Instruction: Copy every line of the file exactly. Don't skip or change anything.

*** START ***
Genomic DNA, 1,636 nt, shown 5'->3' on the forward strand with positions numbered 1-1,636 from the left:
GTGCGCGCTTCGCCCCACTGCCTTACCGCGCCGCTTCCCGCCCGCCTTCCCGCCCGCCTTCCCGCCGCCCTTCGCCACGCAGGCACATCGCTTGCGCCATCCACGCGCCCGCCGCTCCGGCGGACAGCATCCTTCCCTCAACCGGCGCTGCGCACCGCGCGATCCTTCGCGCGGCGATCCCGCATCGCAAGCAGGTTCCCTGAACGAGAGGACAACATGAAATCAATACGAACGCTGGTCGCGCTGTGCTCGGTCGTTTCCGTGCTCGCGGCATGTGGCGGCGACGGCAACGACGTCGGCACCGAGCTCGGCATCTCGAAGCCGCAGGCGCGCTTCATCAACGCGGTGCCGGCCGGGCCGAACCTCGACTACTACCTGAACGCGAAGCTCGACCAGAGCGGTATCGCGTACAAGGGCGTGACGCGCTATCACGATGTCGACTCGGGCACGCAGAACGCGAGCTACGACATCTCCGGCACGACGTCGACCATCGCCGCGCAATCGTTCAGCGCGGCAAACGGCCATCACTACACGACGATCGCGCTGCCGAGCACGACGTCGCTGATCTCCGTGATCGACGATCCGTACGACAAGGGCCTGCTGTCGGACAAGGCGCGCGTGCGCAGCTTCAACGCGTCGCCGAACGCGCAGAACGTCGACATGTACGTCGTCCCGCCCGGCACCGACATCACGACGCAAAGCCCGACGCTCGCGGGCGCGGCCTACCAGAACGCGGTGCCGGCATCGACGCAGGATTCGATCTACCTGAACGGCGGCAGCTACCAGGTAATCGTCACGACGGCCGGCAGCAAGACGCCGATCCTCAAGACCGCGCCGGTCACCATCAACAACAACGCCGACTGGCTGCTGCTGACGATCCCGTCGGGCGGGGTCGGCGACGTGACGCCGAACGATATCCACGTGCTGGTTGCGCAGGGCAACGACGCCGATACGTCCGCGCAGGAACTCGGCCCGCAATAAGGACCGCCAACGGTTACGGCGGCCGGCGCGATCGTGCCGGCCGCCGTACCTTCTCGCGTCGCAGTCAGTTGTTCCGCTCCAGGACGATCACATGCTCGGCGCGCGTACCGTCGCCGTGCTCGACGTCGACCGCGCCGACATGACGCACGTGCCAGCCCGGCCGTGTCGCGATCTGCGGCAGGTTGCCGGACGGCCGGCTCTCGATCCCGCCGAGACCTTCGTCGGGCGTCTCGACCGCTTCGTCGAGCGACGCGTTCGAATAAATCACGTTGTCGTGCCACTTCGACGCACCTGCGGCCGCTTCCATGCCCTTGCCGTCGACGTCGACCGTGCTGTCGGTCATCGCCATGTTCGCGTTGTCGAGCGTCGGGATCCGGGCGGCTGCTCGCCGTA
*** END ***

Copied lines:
Genomic DNA, 1,636 nt, shown 5'->3' on the forward strand with positions numbered 1-1,636 from the left:
GTGCGCGCTTCGCCCCACTGCCTTACCGCGCCGCTTCCCGCCCGCCTTCCCGCCCGCCTTCCCGCCGCCCTTCGCCACGCAGGCACATCGCTTGCGCCATCCACGCGCCCGCCGCTCCGGCGGACAGCATCCTTCCCTCAACCGGCGCTGCGCACCGCGCGATCCTTCGCGCGGCGATCCCGCATCGCAAGCAGGTTCCCTGAACGAGAGGACAACATGAAATCAATACGAACGCTGGTCGCGCTGTGCTCGGTCGTTTCCGTGCTCGCGGCATGTGGCGGCGACGGCAACGACGTCGGCACCGAGCTCGGCATCTCGAAGCCGCAGGCGCGCTTCATCAACGCGGTGCCGGCCGGGCCGAACCTCGACTACTACCTGAACGCGAAGCTCGACCAGAGCGGTATCGCGTACAAGGGCGTGACGCGCTATCACGATGTCGACTCGGGCACGCAGAACGCGAGCTACGACATCTCCGGCACGACGTCGACCATCGCCGCGCAATCGTTCAGCGCGGCAAACGGCCATCACTACACGACGATCGCGCTGCCGAGCACGACGTCGCTGATCTCCGTGATCGACGATCCGTACGACAAGGGCCTGCTGTCGGACAAGGCGCGCGTGCGCAGCTTCAACGCGTCGCCGAACGCGCAGAACGTCGACATGTACGTCGTCCCGCCCGGCACCGACATCACGACGCAAAGCCCGACGCTCGCGGGCGCGGCCTACCAGAACGCGGTGCCGGCATCGACGCAGGATTCGATCTACCTGAACGGCGGCAGCTACCAGGTAATCGTCACGACGGCCGGCAGCAAGACGCCGATCCTCAAGACCGCGCCGGTCACCATCAACAACAACGCCGACTGGCTGCTGCTGACGATCCCGTCGGGCGGGGTCGGCGACGTGACGCCGAACGATATCCACGTGCTGGTTGCGCAGGGCAACGACGCCGATACGTCCGCGCAGGAACTCGGCCCGCAATAAGGACCGCCAACGGTTACGGCGGCCGGCGCGATCGTGCCGGCCGCCGTACCTTCTCGCGTCGCAGTCAGTTGTTCCGCTCCAGGACGATCACATGCTCGGCGCGCGTACCGTCGCCGTGCTCGACGTCGACCGCGCCGACATGACGCACGTGCCAGCCCGGCCGTGTCGCGATCTGCGGCAGGTTGCCGGACGGCCGGCTCTCGATCCCGCCGAGACCTTCGTCGGGCGTCTCGACCGCTTCGTCGAGCGACGCGTTCGAATAAATCACGTTGTCGTGCCACTTCGACGCACCTGCGGCCGCTTCCATGCCCTTGCCGTCGACGTCGACCGTGCTGTCGGTCATCGCCATGTTCGCGTTGTCGAGCGTCGGGATCCGGGCGGCTGCTCGCCGTA